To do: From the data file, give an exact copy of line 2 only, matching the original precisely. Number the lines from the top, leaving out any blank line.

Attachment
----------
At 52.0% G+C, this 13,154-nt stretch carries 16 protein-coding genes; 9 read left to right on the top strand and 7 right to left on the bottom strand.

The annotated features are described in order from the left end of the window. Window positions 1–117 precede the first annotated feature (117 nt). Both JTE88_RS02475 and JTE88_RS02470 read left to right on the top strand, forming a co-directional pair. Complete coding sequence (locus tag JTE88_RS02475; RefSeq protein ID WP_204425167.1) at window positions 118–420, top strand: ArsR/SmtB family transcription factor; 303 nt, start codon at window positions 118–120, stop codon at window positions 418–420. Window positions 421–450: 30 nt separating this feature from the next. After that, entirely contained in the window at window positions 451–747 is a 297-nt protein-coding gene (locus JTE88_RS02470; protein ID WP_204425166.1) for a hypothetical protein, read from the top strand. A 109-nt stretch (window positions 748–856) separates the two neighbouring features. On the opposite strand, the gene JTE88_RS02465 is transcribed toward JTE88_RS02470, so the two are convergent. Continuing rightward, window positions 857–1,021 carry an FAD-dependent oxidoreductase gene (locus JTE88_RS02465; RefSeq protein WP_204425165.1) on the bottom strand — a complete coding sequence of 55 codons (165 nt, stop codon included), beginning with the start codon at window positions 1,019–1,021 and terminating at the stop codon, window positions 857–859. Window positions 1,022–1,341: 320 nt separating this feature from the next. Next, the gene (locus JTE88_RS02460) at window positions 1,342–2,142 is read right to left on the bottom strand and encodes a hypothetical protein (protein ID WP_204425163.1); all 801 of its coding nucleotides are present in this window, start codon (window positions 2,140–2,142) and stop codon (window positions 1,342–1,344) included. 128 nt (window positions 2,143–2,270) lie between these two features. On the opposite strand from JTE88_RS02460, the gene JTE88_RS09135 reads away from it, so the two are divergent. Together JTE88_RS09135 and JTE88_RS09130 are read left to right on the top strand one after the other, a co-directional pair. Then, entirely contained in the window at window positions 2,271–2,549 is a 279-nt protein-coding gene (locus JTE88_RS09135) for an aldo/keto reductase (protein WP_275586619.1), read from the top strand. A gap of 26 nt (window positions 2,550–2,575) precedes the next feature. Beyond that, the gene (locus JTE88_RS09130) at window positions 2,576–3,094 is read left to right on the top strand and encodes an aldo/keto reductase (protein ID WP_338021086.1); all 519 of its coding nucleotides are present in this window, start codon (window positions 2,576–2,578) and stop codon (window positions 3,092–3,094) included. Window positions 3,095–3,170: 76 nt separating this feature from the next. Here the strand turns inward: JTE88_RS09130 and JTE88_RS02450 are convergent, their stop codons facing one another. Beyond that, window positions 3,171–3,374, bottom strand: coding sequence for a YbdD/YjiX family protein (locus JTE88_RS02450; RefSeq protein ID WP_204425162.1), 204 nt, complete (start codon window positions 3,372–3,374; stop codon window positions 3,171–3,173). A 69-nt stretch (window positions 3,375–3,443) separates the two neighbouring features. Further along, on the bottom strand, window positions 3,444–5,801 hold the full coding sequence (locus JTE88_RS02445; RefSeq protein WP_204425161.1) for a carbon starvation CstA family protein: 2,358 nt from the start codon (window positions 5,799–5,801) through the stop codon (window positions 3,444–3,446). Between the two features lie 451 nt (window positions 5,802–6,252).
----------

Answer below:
The annotated features are described in order from the left end of the window. Window positions 1–117 precede the first annotated feature (117 nt). Both JTE88_RS02475 and JTE88_RS02470 read left to right on the top strand, forming a co-directional pair. Complete coding sequence (locus tag JTE88_RS02475; RefSeq protein ID WP_204425167.1) at window positions 118–420, top strand: ArsR/SmtB family transcription factor; 303 nt, start codon at window positions 118–120, stop codon at window positions 418–420. Window positions 421–450: 30 nt separating this feature from the next. After that, entirely contained in the window at window positions 451–747 is a 297-nt protein-coding gene (locus JTE88_RS02470; protein ID WP_204425166.1) for a hypothetical protein, read from the top strand. A 109-nt stretch (window positions 748–856) separates the two neighbouring features. On the opposite strand, the gene JTE88_RS02465 is transcribed toward JTE88_RS02470, so the two are convergent. Continuing rightward, window positions 857–1,021 carry an FAD-dependent oxidoreductase gene (locus JTE88_RS02465; RefSeq protein WP_204425165.1) on the bottom strand — a complete coding sequence of 55 codons (165 nt, stop codon included), beginning with the start codon at window positions 1,019–1,021 and terminating at the stop codon, window positions 857–859. Window positions 1,022–1,341: 320 nt separating this feature from the next. Next, the gene (locus JTE88_RS02460) at window positions 1,342–2,142 is read right to left on the bottom strand and encodes a hypothetical protein (protein ID WP_204425163.1); all 801 of its coding nucleotides are present in this window, start codon (window positions 2,140–2,142) and stop codon (window positions 1,342–1,344) included. 128 nt (window positions 2,143–2,270) lie between these two features. On the opposite strand from JTE88_RS02460, the gene JTE88_RS09135 reads away from it, so the two are divergent. Together JTE88_RS09135 and JTE88_RS09130 are read left to right on the top strand one after the other, a co-directional pair. Then, entirely contained in the window at window positions 2,271–2,549 is a 279-nt protein-coding gene (locus JTE88_RS09135) for an aldo/keto reductase (protein WP_275586619.1), read from the top strand. A gap of 26 nt (window positions 2,550–2,575) precedes the next feature. Beyond that, the gene (locus JTE88_RS09130) at window positions 2,576–3,094 is read left to right on the top strand and encodes an aldo/keto reductase (protein ID WP_338021086.1); all 519 of its coding nucleotides are present in this window, start codon (window positions 2,576–2,578) and stop codon (window positions 3,092–3,094) included. Window positions 3,095–3,170: 76 nt separating this feature from the next. Here the strand turns inward: JTE88_RS09130 and JTE88_RS02450 are convergent, their stop codons facing one another. Beyond that, window positions 3,171–3,374, bottom strand: coding sequence for a YbdD/YjiX family protein (locus JTE88_RS02450; RefSeq protein ID WP_204425162.1), 204 nt, complete (start codon window positions 3,372–3,374; stop codon window positions 3,171–3,173). A 69-nt stretch (window positions 3,375–3,443) separates the two neighbouring features. Further along, on the bottom strand, window positions 3,444–5,801 hold the full coding sequence (locus JTE88_RS02445; RefSeq protein WP_204425161.1) for a carbon starvation CstA family protein: 2,358 nt from the start codon (window positions 5,799–5,801) through the stop codon (window positions 3,444–3,446). Between the two features lie 451 nt (window positions 5,802–6,252).